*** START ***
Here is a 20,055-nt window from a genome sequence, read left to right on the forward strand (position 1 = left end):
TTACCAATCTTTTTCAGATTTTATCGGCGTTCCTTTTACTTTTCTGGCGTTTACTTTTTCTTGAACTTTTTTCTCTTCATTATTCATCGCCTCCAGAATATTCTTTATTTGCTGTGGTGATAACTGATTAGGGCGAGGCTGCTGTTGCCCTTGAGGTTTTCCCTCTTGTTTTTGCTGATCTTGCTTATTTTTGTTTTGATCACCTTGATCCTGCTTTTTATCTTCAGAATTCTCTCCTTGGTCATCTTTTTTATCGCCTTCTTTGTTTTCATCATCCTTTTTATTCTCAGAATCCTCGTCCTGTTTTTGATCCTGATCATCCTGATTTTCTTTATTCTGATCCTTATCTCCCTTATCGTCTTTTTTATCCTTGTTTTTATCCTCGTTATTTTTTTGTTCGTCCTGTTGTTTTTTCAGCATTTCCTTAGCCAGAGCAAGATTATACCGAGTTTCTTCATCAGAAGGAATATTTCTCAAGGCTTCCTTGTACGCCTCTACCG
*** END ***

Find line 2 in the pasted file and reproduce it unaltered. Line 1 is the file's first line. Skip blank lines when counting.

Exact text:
TTACCAATCTTTTTCAGATTTTATCGGCGTTCCTTTTACTTTTCTGGCGTTTACTTTTTCTTGAACTTTTTTCTCTTCATTATTCATCGCCTCCAGAATATTCTTTATTTGCTGTGGTGATAACTGATTAGGGCGAGGCTGCTGTTGCCCTTGAGGTTTTCCCTCTTGTTTTTGCTGATCTTGCTTATTTTTGTTTTGATCACCTTGATCCTGCTTTTTATCTTCAGAATTCTCTCCTTGGTCATCTTTTTTATCGCCTTCTTTGTTTTCATCATCCTTTTTATTCTCAGAATCCTCGTCCTGTTTTTGATCCTGATCATCCTGATTTTCTTTATTCTGATCCTTATCTCCCTTATCGTCTTTTTTATCCTTGTTTTTATCCTCGTTATTTTTTTGTTCGTCCTGTTGTTTTTTCAGCATTTCCTTAGCCAGAGCAAGATTATACCGAGTTTCTTCATCAGAAGGAATATTTCTCAAGGCTTCCTTGTACGCCTCTACCG